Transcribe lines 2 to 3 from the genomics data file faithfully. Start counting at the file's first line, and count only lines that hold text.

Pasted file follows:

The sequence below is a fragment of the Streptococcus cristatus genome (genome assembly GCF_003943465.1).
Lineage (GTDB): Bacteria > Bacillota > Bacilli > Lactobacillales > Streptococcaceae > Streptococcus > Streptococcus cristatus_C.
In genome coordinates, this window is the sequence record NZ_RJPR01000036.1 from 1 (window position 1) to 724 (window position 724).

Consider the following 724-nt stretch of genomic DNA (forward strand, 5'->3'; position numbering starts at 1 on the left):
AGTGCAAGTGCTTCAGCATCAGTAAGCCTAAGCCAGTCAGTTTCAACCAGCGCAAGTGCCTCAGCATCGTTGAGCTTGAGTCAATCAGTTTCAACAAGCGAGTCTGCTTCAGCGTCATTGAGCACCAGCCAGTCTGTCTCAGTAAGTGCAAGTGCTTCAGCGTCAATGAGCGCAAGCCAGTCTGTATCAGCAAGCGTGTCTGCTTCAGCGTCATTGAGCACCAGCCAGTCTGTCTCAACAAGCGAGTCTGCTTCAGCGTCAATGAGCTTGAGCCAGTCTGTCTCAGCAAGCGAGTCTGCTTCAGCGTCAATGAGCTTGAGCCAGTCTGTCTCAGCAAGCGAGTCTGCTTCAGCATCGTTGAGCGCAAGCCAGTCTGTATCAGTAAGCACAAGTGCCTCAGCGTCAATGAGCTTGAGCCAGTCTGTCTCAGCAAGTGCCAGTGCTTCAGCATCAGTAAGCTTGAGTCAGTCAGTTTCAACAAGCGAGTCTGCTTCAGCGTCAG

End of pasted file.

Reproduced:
Lineage (GTDB): Bacteria > Bacillota > Bacilli > Lactobacillales > Streptococcaceae > Streptococcus > Streptococcus cristatus_C.
In genome coordinates, this window is the sequence record NZ_RJPR01000036.1 from 1 (window position 1) to 724 (window position 724).